24             Mel Harder 209 1928 1944 18-34
25            Tom Glavine 208 1987 2000 21-34
26          Mickey Lolich 207 1963 1975 22-34
27          Hal Newhouser 207 1939 1955 18-34
28        Burleigh Grimes 207 1916 1928 22-34
29         Pedro Martinez 206 1992 2006 20-34
30            Lefty Grove 203 1925 1934 25-34
31            Eddie Plank 202 1901 1910 25-34
32           Mike Mussina 199 1991 2003 22-34
33            Whitey Ford 199 1950 1963 21-34
34            George Uhle 198 1919 1933 20-34
35           Larry French 197 1929 1942 21-34
36            Hooks Dauss 195 1912 1924 22-34
37               Ed Walsh 195 1904 1915 23-34
38               Jim Kaat 194 1959 1973 20-34
39        Bullet Joe Bush 194 1912 1927 19-34
40              Carl Mays 194 1915 1926 23-34
41            Wes Ferrell 193 1927 1941 19-33
42            Lon Warneke 192 1930 1943 21-34
43           Carl Hubbell 192 1928 1937 25-34
44           Herb Pennock 192 1912 1928 18-34
45              Vida Blue 191 1969 1983 19-33
46             Bob Friend 191 1951 1965 20-34
47             Bob Gibson 190 1959 1970 23-34
48         Mordecai Brown 190 1903 1911 26-34
49             Nolan Ryan 189 1966 1981 19-34
50          Claude Osteen 189 1957 1974 17-34
51           Billy Pierce 189 1945 1961 18-34
52            Lefty Gomez 189 1930 1943 21-34
53              Doc White 189 1901 1913 22-34
54       Justin Verlander 188 2005 2017 22-34
55           Roy Halladay 188 1998 2011 21-34
56          Dwight Gooden 188 1984 1999 19-34
57              Bob Welch 188 1978 1991 21-34
58           Frank Tanana 188 1973 1988 19-34
59            Lee Meadows 188 1915 1929 20-34
60           Zack Greinke 187 2004 2018 20-34
61             Eppa Rixey 187 1912 1925 21-34
62             Vic Willis 187 1901 1910 25-34
63           Mark Buehrle 186 2000 2013 21-34
64          Andy Pettitte 186 1995 2006 23-34
65            Bob Shawkey 185 1913 1925 22-34
66              Rick Wise 184 1964 1980 18-34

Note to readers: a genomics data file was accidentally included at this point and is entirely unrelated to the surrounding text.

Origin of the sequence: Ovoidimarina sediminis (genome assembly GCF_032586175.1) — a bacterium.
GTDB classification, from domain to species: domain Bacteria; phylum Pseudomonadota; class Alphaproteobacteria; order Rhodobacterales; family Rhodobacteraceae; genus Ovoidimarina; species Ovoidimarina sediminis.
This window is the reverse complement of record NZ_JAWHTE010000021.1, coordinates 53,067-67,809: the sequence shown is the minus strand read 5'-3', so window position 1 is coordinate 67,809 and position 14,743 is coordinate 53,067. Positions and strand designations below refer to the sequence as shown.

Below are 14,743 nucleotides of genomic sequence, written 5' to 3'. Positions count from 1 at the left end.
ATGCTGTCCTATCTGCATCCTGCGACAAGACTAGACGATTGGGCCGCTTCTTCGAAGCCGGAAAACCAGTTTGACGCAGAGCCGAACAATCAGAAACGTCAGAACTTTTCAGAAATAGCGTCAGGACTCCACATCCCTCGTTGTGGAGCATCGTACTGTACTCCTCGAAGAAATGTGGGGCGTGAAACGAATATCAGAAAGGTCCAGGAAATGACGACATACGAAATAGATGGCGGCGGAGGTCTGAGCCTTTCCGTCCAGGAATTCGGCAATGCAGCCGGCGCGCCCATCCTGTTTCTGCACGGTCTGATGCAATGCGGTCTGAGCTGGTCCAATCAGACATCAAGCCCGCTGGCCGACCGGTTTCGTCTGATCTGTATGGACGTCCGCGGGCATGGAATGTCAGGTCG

67           Dave McNally 184 1962 1975 19-32
68             Early Wynn 184 1939 1954 19-34
69            Jack Morris 183 1977 1989 22-34
70           Warren Spahn 183 1942 1955 21-34
71            Ed Reulbach 182 1905 1917 22-34
72              Bob Lemon 181 1946 1955 25-34
73         Paul Derringer 180 1931 1941 24-34
74           Bill Donovan 180 1901 1911 24-34
75           Hippo Vaughn 178 1908 1921 20-33
76           Rube Waddell 178 1901 1910 24-33
77             Jon Lester 177 2006 2018 22-34
78          Gaylord Perry 177 1962 1973 23-34
79           Jack Chesbro 177 1901 1908 27-34
80              Ted Lyons 176 1923 1935 22-34
81          Rube Marquard 176 1908 1921 21-34
82            Frank Viola 175 1982 1994 22-34
83            Jim Bunning 175 1955 1966 23-34
84             Dave Stieb 174 1979 1992 21-34
85           Ken Holtzman 174 1965 1979 19-33
86         Stan Coveleski 174 1912 1924 22-34
87            Jerry Reuss 173 1969 1983 20-34
88          Tommy Bridges 171 1930 1941 23-34
89           Eddie Rommel 171 1920 1932 22-34
90               Red Ames 171 1903 1917 20-34
91           Max Scherzer 170 2008 2019 23-34
92         Camilo Pascual 170 1954 1968 20-34
93        Felix Hernandez 169 2005 2019 19-33
94        Clayton Kershaw 169 2008 2019 20-31
95               Guy Bush 168 1923 1936 21-34
96    Freddie Fitzsimmons 168 1925 1936 23-34
97          Mark Langston 166 1984 1995 23-34
98         Javier Vazquez 165 1998 2011 21-34
99             Tim Hudson 165 1999 2010 23-34
100      Dennis Eckersley 165 1975 1989 20-34
101           Mike Torrez 165 1967 1981 20-34
102          Sandy Koufax 165 1955 1966 19-30
103          Bill Sherdel 165 1918 1931 21-34